A friend texted me an emoji yesterday I didn’t recognize. Turns out it was the “apology” emoji and not the “Geesh, you’re a dope. I’m never talking to you again” emoji as I had imagined. Apparently I’m not real emoji-intuitive.
I lack intuition in other areas as well, particularly compared to my capacity to assume! It’s way out of balance.
I want to help people move from apathy, anxiousness and anger regarding Muslims toward love and engagement. This desire makes the big assumption that some people really feel these things. If this is true and we further assume most of us are more or less rational, there must be stuff behind those emotions: data, experience, belief, etc.
Would you help me understand this? Take maybe sixty seconds to weigh in with your thoughts about what’s behind apathy, anxiousness and anger toward Muslims. Think about yourself, but also what you sense is going on for others and in the broader culture.
- Apathy: We can’t care about everything, right? There are big issues facing us that I give virtually no mind time to. Beyond that factor, why might we be apathetic toward Muslims?
- Anxiousness: What causes our apprehension toward Muslims? If we drill down below the surface, what are we really afraid of? Or maybe “concerned about” more closely reflects what more people feel.
- Anger: Why are people angry at Muslims? I often say, “If you’ve literally been shot at by a Muslim and that made you angry, that’s legit.” But there are lesser or non-personal things that might also make us mad. What are we angry about?
Please click here and respond to one or more of these questions. I’ll be grateful to learn from your experience.
American evangelical Christians are big on Sola Scriptura, the idea that the Bible contains all truth necessary for our salvation and spiritual life. At least a growing number of us are. At least in theory. We hold to the Bible and don’t let anything sneak up next to it; not Oprah, not “how Grandma used to do it,” and not even Max Lucado books (usually).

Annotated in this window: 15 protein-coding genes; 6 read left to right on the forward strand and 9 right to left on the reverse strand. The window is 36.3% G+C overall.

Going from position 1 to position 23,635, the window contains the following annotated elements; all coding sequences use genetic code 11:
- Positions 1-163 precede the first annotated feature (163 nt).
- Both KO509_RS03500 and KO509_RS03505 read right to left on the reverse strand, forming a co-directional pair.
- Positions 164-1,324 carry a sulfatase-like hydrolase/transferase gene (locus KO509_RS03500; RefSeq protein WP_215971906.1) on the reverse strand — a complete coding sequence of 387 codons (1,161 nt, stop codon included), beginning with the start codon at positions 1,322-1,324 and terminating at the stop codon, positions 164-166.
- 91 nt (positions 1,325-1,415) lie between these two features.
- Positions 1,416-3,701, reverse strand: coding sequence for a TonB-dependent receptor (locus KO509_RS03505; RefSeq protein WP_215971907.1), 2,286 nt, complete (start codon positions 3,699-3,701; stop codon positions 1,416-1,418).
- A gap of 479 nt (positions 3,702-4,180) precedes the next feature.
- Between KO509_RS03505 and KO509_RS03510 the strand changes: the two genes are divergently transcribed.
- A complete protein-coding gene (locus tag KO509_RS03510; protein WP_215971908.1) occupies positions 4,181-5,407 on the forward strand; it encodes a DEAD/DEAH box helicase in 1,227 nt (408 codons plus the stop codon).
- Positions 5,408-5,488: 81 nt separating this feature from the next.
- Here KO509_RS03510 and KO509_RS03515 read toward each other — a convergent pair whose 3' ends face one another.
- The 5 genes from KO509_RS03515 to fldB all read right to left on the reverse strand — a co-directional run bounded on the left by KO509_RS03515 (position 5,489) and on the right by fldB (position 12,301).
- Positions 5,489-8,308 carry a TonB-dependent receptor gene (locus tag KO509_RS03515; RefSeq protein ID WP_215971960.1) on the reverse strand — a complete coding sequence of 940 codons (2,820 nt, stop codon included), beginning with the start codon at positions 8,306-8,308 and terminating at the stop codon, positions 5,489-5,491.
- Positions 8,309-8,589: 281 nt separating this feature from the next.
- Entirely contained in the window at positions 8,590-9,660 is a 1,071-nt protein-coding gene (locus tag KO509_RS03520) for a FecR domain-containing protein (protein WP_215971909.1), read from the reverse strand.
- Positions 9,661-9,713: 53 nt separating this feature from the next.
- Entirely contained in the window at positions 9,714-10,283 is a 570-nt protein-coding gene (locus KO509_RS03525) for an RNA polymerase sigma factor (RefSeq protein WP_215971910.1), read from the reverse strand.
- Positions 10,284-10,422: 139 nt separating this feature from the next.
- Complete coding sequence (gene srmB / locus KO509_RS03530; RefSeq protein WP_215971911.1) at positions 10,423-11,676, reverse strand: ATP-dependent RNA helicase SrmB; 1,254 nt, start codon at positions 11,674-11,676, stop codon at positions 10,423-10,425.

We listen to preachers, we read commentaries and if it didn’t look so Catholic, we’d probably make C.S. Lewis a saint. But the Bible stands alone.
So if you find yourself chatting with a Muslim (And I cannot say how strongly I hope you do!), you might assume they think similarly about the Quran. I tend to think that. Sola Qurana!
But it’s really not the case. Muslims see the Quran as supreme, but also give significant consideration to the Hadiths and Sunnah and probably additional things I don’t even know about. (I only act like I understand this stuff!)
The Hadiths are collections of the sayings of Muhammad. The Sunnah, as I understand it, is the agreed upon path, the tradition passed down from person to person, from generation to generation. These both provide considerable input on how a Muslim believes and lives.
I’m not writing this to throw shade on Muslims because they get direction from multiple sources or to imply that Christians are oh-so-cool because we just believe the Bible. I’m writing to remind myself, and you if it’s helpful, that Muslims view the Quran highly, but not solely. If you’re in a theological conversation, that can be a huge and frustrating reality.
Read more about the Hadith and Sunnah here.
You know what you don’t expect to see at Baskin Robbins in Indianapolis*? A Muslim woman buying treats decked out in a full length niqab with only her eyes showing. But that’s just what my friend Hannah saw. Of course the Holy Spirit saw the woman too and promptly whispered to Hannah, “Pay for her ice cream!” Ahhh! Granted, buying ice cream is a little easier than some things the Holy Spirit may have said, but still.
Hannah’d been learning about Muslims and is by nature a little daring, so she did it! (Full disclosure: She used her boyfriend’s debit card!) The awkward purchase soon morphed into a lively conversation and culminated with Hannah being invited to dinner the next day!
Names and numbers were exchanged, locations and times agreed upon and Facebook stalking commenced. Hannah was alarmed to see her burka buddy’s page hosting a number of videos not too complimentary to Christians. But she knew the food would be great and God had her back, so she went.
The food was delicious, the conversation warm and heart felt. Rachel’s simple hopes were met: Her new friend got to know a Christian who liked her, she felt welcomed in the U.S., and Rachel learned a ton about her friend’s culture and beliefs.
Just that would have been pretty cool, but then Fatima capped the evening with this, “My husband owns a number of resorts throughout our country. We would love to have you be our guest at one with a penthouse suite, free food and your own driver! Can you come for a vacation or maybe for your honeymoon?”
Wow! Sometimes the simplest act, the smallest step across the divide that separates us leads to things we would not have imagined.
Let’s buy the ice cream!